Did the Devils play an A-plus game? No. I’d argue they played a couple better overall games during the 10-game winless streak. But the important thing is the streak is over and the Devils are back in the win column thanks to a few superlative efforts. It likely won’t get the Devils back in the playoff chase, but a couple wins over the last 10 days would be important for their confidence heading into the offseason. Some thoughts…
It’s over: Everyone can breathe a big sign of relief. The winless streak is finally over and it didn’t even take Ilya Kovalchuk returning to finally stop it. Of course, like I said above, this wasn’t a perfect game. They struggled to put pucks on net in the first and had difficulty finishing in the second before Ryan Carter snapped one of Ilya Bryzgalov’s shoulder. But the important thing was the Devils kept working in two very important areas: the neutral zone and below the Flyers’ goal line. The Devils did a good job in long stretches of stopping the Flyers at the blue line and both of the Devils even-strength goals came as a result of their work in the neutral zone. As for the forecheck, it was strong almost all night long. The Devils generated a ton of chances off their pressure below the goal line and it eventually wore down Philly’s defense. While the Devils aren’t talented enough to out-skill teams, they are dedicated and strong enough to out-work them. It’s a long shot, but wins like this are the kind of victories that send a team to length winning streaks. The Devils worked their way past an inferior opponent to a streak-busting victory and were rewarded after several games in which they played well but didn’t win.
Once again Pete DeBoer is shuffling multiple bodies in and out of the lineup. It’s a trick he’s tried multiple times this season to varying effect. There’s been games where the “trick” has sparked the club or seen a player skate like his ass is on fire, but that’s usually just a one- or two-game fix. Mostly, it’s been a short-term, half-torn, blood-stained bandaid over a gaping wound. They Devils have been searching for a left wing on the first line all season. They’ve been trying to find six reliable defensemen (despite having eight on the roster) all season. They’ve looked for reliable third- and fourth-line wingers while trying to find anybody with a 20-goal scoring touch (Hello, Matt D’Agostini). None of it works. This is all very “deck chairs on the Titanic” rather than trying to find a combination that works. If there were one, DeBoer would’ve found it by now.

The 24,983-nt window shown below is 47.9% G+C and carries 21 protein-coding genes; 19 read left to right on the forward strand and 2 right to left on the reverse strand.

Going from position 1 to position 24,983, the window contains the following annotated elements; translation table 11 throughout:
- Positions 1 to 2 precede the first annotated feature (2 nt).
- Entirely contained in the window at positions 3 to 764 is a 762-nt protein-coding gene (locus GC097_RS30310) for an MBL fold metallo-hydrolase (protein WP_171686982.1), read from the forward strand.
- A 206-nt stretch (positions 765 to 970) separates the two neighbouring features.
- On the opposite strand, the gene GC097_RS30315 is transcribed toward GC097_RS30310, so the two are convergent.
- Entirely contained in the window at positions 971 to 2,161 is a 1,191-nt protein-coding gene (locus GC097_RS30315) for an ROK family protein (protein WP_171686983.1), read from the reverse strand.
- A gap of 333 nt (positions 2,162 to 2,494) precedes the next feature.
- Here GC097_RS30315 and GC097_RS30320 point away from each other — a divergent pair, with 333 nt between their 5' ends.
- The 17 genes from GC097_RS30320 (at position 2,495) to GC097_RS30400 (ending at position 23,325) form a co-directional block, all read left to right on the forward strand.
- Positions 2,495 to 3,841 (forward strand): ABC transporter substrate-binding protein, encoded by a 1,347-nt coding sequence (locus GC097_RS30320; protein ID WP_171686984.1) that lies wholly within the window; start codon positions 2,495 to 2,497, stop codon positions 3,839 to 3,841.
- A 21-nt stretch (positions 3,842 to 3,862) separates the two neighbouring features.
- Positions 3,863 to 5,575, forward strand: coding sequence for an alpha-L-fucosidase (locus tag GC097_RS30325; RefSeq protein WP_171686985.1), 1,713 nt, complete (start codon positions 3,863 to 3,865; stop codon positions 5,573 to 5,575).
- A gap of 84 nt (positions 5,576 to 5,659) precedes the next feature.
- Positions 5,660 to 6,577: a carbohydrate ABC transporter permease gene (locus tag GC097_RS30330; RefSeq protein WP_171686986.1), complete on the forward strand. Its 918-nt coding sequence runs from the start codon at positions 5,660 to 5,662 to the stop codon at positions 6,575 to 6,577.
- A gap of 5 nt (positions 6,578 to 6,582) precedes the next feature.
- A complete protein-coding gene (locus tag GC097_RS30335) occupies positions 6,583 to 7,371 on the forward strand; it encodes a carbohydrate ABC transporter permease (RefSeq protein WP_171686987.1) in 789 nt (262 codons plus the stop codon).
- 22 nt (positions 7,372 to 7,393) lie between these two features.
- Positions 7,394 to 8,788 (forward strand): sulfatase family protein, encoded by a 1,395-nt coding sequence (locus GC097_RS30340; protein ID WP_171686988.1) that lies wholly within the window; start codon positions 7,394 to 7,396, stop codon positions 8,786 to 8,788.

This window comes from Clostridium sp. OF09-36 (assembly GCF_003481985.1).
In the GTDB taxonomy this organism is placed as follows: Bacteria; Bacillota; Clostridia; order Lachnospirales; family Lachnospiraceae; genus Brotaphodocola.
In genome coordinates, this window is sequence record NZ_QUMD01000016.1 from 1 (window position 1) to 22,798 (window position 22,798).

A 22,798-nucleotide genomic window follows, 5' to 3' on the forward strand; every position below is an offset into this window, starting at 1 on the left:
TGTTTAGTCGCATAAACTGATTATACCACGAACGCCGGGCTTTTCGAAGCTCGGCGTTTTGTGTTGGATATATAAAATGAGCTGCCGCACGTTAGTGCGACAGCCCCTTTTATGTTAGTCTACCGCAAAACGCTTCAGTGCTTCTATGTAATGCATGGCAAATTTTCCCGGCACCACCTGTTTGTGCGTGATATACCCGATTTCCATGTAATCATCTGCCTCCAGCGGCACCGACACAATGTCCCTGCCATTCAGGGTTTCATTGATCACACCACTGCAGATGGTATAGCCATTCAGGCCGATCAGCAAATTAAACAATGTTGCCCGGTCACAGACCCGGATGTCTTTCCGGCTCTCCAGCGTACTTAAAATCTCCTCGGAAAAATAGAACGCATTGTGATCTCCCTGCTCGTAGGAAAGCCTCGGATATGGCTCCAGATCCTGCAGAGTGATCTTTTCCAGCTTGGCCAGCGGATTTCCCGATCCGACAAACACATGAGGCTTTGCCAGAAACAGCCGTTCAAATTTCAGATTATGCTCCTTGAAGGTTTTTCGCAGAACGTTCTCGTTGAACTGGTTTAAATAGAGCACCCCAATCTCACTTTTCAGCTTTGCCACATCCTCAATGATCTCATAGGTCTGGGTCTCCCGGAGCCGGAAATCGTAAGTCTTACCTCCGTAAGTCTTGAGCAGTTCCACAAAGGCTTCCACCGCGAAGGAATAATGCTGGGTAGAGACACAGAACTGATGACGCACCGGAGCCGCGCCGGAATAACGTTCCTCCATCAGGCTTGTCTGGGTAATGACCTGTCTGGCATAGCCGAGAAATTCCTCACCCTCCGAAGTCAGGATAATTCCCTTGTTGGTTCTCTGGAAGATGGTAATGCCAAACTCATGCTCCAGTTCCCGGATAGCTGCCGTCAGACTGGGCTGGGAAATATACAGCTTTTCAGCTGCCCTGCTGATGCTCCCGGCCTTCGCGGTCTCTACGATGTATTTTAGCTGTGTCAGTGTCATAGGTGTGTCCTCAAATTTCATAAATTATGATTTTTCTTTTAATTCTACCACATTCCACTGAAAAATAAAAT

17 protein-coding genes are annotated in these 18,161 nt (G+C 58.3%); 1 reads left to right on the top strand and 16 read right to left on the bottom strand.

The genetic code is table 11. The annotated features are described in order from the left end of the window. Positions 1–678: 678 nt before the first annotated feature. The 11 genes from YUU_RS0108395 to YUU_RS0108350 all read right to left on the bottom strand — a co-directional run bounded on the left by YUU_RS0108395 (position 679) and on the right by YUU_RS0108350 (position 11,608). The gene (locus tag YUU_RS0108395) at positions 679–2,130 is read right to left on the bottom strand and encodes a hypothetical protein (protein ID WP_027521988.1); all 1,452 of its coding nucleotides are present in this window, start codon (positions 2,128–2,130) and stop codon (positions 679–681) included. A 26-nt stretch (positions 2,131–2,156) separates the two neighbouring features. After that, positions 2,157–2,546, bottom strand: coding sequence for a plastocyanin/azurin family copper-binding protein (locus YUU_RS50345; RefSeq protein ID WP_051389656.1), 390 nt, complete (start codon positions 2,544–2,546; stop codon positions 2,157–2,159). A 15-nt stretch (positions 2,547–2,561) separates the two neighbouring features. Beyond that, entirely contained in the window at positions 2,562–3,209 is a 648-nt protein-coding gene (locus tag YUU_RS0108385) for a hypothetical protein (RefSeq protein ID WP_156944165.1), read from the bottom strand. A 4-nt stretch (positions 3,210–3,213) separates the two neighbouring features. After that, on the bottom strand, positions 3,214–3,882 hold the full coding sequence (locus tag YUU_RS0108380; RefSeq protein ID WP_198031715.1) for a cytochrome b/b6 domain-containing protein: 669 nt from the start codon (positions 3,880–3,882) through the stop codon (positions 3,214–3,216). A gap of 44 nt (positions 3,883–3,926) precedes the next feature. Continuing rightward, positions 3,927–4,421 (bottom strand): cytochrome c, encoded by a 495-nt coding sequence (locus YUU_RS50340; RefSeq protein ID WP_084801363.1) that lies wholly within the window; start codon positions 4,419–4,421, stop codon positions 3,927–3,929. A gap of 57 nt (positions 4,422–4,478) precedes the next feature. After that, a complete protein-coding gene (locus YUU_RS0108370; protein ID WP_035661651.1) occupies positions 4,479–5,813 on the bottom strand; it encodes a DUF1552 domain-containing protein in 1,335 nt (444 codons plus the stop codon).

I understand health is an issue with Zubrus, Ponikarovsky and Kovalchuk missing large chunks of time this season. Yet only one of those players should actually be playing on the top line. The other two are basically duplicates, although I’d argue Zubrus is a better version of Ponikarovsky. Josefson, Tedenby and Butler never turned out the way the Devils hopes, while Clarkson and Zajac have taken offensive nosedives. When there’s no answers on the roster, it’s nearly impossible to find solutions — no matter how many times you shuffle the cards.